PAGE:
DiversOT is a student organization that is aimed at increasing cultural awareness of OT students, faculty and staff through sharing culture, traditions and experiences of diverse groups within the Chan Division.
Engage is the OT House’s community outreach program which fosters relationships between USC graduate students and our surrounding community. OT students volunteer by designing and participating in recreational activities for at-risk elementary school children.
Integrative Health Association (IHA) aims to provide opportunities for students to learn about methods and evidence in Integrative Health, the integration of complementary, alternative and conventional healing methods.
Occupational Therapy and Science Council (OTSC) consists of every student in the Chan Division and has an executive board of members who work diligently to represent all interests of the student body. They create opportunities for our students to engage in philanthropic learning opportunities, to attend talks surround practice areas of interest for professional development, as well as create a sense of community amongst the Chan Division.
OTs for OuTreach builds and strengthens the sense of community for LGBTQ students and allies by providing opportunities for social engagement and professional development. OTs for OuTreach members volunteer through developing programs and implementing engaging activities for diverse, marginalized and underserved populations. This organization has previously worked with the USC LGBT Resource Center, the Los Angeles LGBT Youth Center, and the Los Angeles County Central Juvenile Hall.
Pi Theta Epsilon (PTE) is the national honor society for occupational therapy students and alumni. PTE at USC sponsors various events throughout the year to promote student scholarship, showcase student and faculty research and engage in interdisciplinary work.
The Pre-OT Club is open to all USC undergraduate students who are interested in learning more about the field of occupational therapy. The Pre-OT club hosts events such as visits to OT practice sites, opportunities to shadow practicing clinicians, networking opportunities, and advisement for the application process for the Entry-Level Master’s program.
The USC Student-Run Clinic (SRC) delivers quality patient care to the underserved people of Los Angeles and enhances health professional education through an inter-professional, team-based approach to health care. Students from four professions (occupational therapy, medicine, pharmacy, and physician assistants) work together to assess, diagnose and optimize the patient’s health and lifestyle to suit their individualized needs.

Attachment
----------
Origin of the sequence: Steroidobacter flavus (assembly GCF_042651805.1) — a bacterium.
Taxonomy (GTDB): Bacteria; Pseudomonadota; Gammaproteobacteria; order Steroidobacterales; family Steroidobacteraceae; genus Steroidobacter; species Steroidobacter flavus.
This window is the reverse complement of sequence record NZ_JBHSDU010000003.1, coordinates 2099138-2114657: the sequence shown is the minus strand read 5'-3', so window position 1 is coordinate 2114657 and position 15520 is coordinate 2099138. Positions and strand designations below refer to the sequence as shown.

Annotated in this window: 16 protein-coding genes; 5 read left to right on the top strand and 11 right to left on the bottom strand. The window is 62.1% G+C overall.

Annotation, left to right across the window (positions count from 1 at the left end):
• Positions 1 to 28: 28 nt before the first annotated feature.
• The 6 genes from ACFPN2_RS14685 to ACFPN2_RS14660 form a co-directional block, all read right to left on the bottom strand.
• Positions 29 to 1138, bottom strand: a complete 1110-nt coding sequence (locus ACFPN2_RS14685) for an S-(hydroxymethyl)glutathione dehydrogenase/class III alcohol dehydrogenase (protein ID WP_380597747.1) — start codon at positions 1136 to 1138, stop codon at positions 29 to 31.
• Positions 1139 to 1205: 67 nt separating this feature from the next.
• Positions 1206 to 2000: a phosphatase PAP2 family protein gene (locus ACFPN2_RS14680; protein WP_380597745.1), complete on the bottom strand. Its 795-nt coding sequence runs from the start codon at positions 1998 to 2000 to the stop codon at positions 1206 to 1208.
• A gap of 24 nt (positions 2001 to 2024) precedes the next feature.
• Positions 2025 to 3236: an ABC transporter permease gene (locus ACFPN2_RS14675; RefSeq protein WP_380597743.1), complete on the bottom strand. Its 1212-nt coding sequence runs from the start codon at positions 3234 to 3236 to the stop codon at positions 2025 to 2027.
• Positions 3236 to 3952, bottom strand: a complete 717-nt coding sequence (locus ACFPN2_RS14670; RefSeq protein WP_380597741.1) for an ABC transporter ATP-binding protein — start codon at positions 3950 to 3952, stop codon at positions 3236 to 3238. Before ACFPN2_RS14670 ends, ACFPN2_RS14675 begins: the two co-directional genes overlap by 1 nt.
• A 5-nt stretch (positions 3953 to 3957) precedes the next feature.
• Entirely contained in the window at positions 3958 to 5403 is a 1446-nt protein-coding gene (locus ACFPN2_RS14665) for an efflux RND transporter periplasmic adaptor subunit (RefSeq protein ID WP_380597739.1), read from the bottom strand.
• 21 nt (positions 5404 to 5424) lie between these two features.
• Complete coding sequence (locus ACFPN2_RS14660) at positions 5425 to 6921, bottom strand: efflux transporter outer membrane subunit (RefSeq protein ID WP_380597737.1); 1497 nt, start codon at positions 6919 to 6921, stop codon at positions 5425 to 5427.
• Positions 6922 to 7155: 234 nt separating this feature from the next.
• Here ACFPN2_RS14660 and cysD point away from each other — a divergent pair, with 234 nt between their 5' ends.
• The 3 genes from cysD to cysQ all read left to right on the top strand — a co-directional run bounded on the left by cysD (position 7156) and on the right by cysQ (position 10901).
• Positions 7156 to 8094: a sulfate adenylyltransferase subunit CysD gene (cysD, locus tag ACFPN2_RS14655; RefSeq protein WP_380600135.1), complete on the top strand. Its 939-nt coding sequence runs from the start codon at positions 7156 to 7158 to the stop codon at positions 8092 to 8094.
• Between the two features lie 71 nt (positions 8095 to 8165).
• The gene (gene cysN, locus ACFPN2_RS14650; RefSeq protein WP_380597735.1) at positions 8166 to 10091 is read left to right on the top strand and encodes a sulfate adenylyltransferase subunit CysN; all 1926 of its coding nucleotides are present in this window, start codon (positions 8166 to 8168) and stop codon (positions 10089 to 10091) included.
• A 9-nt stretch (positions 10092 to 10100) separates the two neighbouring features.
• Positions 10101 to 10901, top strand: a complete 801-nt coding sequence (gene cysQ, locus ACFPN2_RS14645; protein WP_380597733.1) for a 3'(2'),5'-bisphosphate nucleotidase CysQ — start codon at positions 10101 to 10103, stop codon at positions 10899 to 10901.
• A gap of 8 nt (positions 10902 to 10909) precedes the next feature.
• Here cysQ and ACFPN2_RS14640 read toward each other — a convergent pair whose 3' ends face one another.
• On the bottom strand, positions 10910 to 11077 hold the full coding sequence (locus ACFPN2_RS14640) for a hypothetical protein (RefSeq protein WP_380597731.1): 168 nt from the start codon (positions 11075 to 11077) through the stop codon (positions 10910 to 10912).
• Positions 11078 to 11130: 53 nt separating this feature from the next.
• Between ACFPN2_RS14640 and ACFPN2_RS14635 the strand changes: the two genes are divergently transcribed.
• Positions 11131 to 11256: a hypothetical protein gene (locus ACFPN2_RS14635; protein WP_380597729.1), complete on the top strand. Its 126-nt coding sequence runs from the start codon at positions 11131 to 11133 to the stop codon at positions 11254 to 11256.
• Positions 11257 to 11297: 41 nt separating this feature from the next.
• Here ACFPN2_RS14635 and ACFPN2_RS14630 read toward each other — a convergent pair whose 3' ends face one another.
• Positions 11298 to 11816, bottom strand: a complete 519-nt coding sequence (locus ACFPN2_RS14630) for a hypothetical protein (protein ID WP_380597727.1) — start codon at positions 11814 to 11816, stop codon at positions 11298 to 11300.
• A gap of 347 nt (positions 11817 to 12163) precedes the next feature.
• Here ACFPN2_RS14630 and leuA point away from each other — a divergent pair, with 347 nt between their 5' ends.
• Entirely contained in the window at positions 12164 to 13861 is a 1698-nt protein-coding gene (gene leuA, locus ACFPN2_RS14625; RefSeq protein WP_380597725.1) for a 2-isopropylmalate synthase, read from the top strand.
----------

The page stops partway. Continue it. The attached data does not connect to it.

Sep 7, 2018, by Goeun
I started the Post Professional Master’s program in August, but I came here in LA about one year ago (I was learning English in the USC International Academy). It’s been a while since I came here, but I remember how it was excited when you are admitted to USC, but at the same time, nervous and worried about leaving my own country, and become an international student. So, I’d like to give you some of my tips that can be helpful. Before I begin, I recommend you to be familiar with the USC Office of International Services and the USC Office of Graduate Admission websites as well as our Chan Division of Occupational Science an Occupational Therapy website as there are lots of information for international students.
1. Finding the best housing
First of all, we have OT house where our students can live together. Also, there are several options you can choose based on your preference, and the first thing you can think of is “University housing or not?” If you decide to live through university housing, check out the USC housing website to find appropriate housing for you. If you plan to live through non-university, you can find your housing with the USC Daily Trojan website or other outside resources. Also, there are options where you can live if you arrive earlier, the USC Office of International Services has some options for early arrivers.
In my own experience, I lived in university housing for 11 months, then I moved to non-university housing recently. What I liked about university housing most was accessibility to campus. I lived close to the International Academy, so I could walk to school. When it comes to non-university housing, I live in Korea town, so I need to take a metro and school shuttle to go to school, but I like living here because I can go to Korean restaurants or markets which I go often. Finding a housing is not an easy process, and it is slightly different depends on where you live.
2. What should I pack?
It is hard to say what to pack or not because it is totally up to you. But considering about living in LA, there are some things that you need to know. The weather in LA is mostly sunny and mild, so you may not wear winter clothes often although it’s quite cold at night (for me). Also, never forget to bring all your documents that are important (e.g. academic documents, I-20, health and immunization records).
3. Living in LA
Some of my classmates from the Post-Professional Master’s Program told me that one of the reasons they chose USC was the location, which I agree since there are so many things to explore. Yes, our school is located in LA, which means you can have a variety of experiences that you’ve never done in your own country. We have USC event calendar which you can see all the events. Also, you can simply find more information on other websites and explore what you want.
What I felt when I got my IELTS score was that I got enough score, so no need to study harder! However, if you are living in a non-English speaking country, and not used to using English, I do highly recommend you to keep using and practicing English because when it comes to language, even if you got a very high score on exam, when you stop using it, it will become harder to use it as before. Also, you need to adapt to school, lectures as well as new cultures, environments, and if you are comfortable using English, you’ll adapt faster.